In the eighteen forties, the head of the wealthy Le Strange dynasty, Henry Styleman Le Strange (1815-1862), determined to develop the area south of Old Hunstanton into a sea bathing resort. He managed to sway some like-minded people to invest in the building of a train track from the town to King's Lynn. He thought that the railway would bring holidaymakers and visitors to the area. It became very successful (the Lynn and Hunstanton Railway grew to become one of the more successful railway businesses in England). Le Strange became a director of the rail company however in 1862 he died at the age of merely forty seven, and it was his son who gained the results of his vision.

An indication of Le Strange's prospective intentions came about in the 1840s, when he transferred the historic village cross from its old position to the proposed area of the new site and in eighteen forty eight the very first building (The Royal Hotel) was built. Sitting on its own for some years, overlooking the wash and a green, it was labelled "Le Strange's Folly" by residents. The Le Strange family certainly had the last laugh since the new coastal resort was eventually constructed and became a huge success.

A selection of Hunstanton streets and roads: Wodehouse Road, Homefields Lane, Princess Drive, Lighthouse Lane, Le Strange Terrace, Downs Close, Le Strange Court, Kirkgate Street, Pine Close, New England, Nelson Drive, Ashdale Park, Jacobs Folly, Hamilton Road West, Hastings Drive, Church Road, Collingwood Road, Cliff Court, Cole Green, Melton Drive, Valentine Road, St Edmunds Terrace, Castle Cottages, Kings Road, Romarnie Cottages, Silfield Gardens, Howards Close, Greevegate, Hall Lane, Sandy Lane, Chalk Pit Road, Beach Road, Belgrave Avenue, Golds Pightle, Ramsay Gardens, Burnham Road, Waveney Road, Hill Street, Homefields Road, Harrys Way, Waveney Close, Littleport Yard, James Street, Westgate Street, Crescent Road, Philips Chase, Northgate, Choseley Road, Victoria Avenue, Peddars Way South, Smugglers Lane.

Attractions, places of interest, things to do and places to visit in and around Hunstanton: Scolt Head Island, Friskney Decoy Wood, Laser Quest Skegness, Hunstanton Beach, Houghton Hall, Castle Rising Castle, Extreeme Adventure, Planet Zoom, Bishops Boats Seal Trips, Titchwell Marsh, Syderstone Common, Wells Beach Leisure, Parrot Sanctuary, Lynn Museum, Walsingham Treasure Trail, Butlins - Skegness, Farmer Freds Adventure Play Barn, Thursford Collection, Wells and Walsingham Light Railway, Hunstanton Sea Life Sanctuary, St Edmunds Chaple Hunstanton, Parrot Zoo, Old Hunstanton Beach, Bircham Windmill, Grimston Warren, Boston Bowl, Blackborough End Equestrian Centre, Trues Yard Fishing Museum, Captain Kids Adventure World, Holme Dunes, Kartworld Skegness.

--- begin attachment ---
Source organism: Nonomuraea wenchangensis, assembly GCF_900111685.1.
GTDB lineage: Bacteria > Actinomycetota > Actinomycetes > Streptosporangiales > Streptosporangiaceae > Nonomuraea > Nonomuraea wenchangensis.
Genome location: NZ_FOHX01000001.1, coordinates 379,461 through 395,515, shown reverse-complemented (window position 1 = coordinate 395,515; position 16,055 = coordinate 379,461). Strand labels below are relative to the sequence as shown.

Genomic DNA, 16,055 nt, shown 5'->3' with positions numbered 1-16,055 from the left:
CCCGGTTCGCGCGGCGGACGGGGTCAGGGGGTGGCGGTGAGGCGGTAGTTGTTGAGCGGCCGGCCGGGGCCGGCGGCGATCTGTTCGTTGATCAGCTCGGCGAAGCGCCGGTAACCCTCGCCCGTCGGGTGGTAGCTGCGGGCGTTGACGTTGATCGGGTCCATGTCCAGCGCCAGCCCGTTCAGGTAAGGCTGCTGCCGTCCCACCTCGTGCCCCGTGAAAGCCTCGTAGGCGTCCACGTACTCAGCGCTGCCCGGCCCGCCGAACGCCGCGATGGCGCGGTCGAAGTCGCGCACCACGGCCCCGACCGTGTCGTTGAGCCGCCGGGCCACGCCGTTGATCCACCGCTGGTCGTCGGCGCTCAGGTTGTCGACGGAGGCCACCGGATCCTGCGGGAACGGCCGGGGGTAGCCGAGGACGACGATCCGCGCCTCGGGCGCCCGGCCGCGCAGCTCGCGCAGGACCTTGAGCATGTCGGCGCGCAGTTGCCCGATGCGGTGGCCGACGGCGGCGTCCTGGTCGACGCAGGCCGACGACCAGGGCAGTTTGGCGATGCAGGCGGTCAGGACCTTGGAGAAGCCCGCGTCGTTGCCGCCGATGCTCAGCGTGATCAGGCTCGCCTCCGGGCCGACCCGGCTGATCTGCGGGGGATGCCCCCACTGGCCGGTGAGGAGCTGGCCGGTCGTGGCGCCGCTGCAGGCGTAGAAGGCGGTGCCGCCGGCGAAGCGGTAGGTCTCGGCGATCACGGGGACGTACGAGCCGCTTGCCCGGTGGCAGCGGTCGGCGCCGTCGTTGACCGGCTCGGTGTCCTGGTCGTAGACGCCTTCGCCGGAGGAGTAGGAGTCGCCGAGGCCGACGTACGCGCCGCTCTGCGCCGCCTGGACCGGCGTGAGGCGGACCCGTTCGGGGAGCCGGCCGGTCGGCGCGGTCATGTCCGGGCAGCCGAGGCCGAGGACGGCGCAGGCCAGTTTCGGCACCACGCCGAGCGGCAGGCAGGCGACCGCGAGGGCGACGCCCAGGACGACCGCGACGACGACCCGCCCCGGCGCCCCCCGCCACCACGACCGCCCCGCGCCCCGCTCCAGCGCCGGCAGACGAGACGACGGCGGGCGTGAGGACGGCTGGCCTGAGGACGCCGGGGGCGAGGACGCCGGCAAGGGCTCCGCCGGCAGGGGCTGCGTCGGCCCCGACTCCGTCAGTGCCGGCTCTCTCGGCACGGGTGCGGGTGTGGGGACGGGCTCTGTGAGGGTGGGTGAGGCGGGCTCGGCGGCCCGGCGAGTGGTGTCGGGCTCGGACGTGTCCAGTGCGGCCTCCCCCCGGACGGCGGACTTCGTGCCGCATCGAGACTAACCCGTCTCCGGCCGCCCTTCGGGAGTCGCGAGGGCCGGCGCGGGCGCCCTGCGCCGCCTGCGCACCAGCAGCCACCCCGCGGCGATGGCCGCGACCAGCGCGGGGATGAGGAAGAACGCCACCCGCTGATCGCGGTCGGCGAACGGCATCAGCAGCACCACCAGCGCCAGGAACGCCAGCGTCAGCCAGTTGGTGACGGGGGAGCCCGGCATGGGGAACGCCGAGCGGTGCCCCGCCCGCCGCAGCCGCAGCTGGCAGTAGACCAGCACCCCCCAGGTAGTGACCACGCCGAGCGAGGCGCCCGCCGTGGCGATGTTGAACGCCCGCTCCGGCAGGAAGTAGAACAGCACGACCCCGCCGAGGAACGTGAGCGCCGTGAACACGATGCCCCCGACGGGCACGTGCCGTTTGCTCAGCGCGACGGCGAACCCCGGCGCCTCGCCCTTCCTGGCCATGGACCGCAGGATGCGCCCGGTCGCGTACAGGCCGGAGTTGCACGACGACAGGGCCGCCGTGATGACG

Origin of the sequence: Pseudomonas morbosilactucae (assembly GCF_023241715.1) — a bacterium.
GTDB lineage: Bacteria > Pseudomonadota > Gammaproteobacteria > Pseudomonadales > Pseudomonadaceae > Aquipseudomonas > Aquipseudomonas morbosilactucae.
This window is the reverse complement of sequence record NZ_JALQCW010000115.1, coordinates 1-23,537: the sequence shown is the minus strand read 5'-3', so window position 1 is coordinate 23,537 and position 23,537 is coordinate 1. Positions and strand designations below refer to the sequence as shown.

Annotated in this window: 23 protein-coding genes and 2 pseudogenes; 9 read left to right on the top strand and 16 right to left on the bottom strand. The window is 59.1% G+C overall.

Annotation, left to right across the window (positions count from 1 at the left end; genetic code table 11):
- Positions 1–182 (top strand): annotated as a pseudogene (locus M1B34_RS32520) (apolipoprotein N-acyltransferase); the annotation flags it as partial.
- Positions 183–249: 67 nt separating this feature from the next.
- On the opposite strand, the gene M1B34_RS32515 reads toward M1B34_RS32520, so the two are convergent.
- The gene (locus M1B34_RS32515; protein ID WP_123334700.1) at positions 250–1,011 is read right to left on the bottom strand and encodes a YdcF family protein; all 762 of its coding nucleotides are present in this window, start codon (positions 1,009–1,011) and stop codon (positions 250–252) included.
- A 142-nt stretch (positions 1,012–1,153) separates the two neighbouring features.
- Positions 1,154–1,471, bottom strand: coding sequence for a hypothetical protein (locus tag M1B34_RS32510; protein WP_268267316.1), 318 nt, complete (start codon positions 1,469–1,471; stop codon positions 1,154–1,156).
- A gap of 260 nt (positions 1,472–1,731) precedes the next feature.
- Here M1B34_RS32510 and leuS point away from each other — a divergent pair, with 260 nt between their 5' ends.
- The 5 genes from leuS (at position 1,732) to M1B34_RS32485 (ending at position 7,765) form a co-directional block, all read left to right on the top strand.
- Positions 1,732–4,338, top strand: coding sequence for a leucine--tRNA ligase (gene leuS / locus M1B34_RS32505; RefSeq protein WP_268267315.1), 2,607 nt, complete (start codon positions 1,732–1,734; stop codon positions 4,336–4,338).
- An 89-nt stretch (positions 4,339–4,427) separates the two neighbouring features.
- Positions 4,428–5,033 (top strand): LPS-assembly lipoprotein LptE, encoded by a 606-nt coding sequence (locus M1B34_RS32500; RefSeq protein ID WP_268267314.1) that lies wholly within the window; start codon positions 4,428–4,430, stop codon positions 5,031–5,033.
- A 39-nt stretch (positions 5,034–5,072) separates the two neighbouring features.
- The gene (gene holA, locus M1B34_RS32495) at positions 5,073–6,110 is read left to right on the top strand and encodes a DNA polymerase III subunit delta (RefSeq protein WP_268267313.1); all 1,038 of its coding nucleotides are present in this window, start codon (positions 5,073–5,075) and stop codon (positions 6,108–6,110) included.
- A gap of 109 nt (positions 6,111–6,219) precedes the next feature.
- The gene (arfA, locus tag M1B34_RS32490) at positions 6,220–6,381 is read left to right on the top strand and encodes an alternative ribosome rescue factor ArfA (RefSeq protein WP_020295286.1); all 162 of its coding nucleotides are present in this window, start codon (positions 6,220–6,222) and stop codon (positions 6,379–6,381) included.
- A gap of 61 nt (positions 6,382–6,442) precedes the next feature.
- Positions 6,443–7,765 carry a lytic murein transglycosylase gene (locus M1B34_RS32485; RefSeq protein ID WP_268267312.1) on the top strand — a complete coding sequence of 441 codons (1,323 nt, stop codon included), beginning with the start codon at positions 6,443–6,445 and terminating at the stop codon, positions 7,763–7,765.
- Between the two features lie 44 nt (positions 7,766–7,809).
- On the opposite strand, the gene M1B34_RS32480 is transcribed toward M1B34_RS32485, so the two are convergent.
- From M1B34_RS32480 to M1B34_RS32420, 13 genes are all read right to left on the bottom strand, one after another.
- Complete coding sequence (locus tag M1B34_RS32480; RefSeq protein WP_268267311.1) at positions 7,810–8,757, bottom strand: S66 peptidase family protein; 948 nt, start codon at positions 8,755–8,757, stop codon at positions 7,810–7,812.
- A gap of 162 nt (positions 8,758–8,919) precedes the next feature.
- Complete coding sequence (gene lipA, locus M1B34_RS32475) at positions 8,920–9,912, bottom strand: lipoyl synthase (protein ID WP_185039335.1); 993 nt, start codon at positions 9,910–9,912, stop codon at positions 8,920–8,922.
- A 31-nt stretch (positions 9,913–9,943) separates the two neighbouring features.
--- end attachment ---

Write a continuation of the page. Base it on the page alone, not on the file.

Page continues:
You might learn significantly more relating to the village & area by using this great site: Hunstanton.

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The above data will also be appropriate for adjacent towns and parishes which include : Thornham, Syderstone, Ringstead, Wells-Next-the-Sea, Hillington, Appleton, North Creake, Old Hunstanton, Holkham, Snettisham, Southgate, Burnham Deepdale, Dersingham, Great Bircham, Sandringham, Brancaster, Ingoldisthorpe, North Wootton, Burnham Norton, Docking, South Creake, Brancaster Staithe, Shernborne, Kings Lynn, Sedgeford, Flitcham, Heacham, West Newton, Burnham Market. ROAD MAP - WEATHER OUTLOOK

So long as you really enjoyed this guide and tourist information to Hunstanton in Norfolk, then you could potentially find some of our additional resort and town websites helpful, for instance our guide to Cromer (Norfolk), or perhaps also the guide to King's Lynn. To inspect one or more of these web sites, click on on the applicable resort or town name. Perhaps we will see you return some time. Other areas to go to in East Anglia include Great Yarmouth, Norwich and Heacham (Norfolk).